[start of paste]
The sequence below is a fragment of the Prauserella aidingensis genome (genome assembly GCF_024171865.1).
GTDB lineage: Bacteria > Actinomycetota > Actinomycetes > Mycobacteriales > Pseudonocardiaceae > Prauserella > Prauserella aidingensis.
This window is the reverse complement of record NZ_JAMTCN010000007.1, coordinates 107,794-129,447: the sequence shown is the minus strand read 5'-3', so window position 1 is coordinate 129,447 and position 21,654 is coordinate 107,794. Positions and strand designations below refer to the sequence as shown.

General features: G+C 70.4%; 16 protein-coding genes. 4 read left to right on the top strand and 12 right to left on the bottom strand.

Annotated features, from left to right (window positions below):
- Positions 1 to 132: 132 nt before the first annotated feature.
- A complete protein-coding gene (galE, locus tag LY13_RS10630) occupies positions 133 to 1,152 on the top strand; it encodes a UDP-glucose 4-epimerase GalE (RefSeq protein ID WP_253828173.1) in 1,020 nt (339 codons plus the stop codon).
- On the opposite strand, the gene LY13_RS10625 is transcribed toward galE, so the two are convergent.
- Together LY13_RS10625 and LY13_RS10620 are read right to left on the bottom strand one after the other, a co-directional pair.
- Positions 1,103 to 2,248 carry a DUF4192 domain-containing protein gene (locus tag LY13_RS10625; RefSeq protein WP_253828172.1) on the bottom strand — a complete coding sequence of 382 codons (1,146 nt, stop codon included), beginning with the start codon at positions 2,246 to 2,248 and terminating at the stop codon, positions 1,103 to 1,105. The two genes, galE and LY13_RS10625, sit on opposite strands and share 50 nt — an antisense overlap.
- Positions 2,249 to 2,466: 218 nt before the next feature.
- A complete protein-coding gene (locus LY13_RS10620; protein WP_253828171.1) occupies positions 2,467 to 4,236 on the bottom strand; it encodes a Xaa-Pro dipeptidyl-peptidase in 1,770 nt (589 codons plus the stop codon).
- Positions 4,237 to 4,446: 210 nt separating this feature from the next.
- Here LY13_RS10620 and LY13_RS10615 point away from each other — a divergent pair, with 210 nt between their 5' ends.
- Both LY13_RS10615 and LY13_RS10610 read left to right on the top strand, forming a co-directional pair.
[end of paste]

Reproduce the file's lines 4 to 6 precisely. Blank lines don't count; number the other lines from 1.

General features: G+C 70.4%; 16 protein-coding genes. 4 read left to right on the top strand and 12 right to left on the bottom strand.

Annotated features, from left to right (window positions below):
- Positions 1 to 132: 132 nt before the first annotated feature.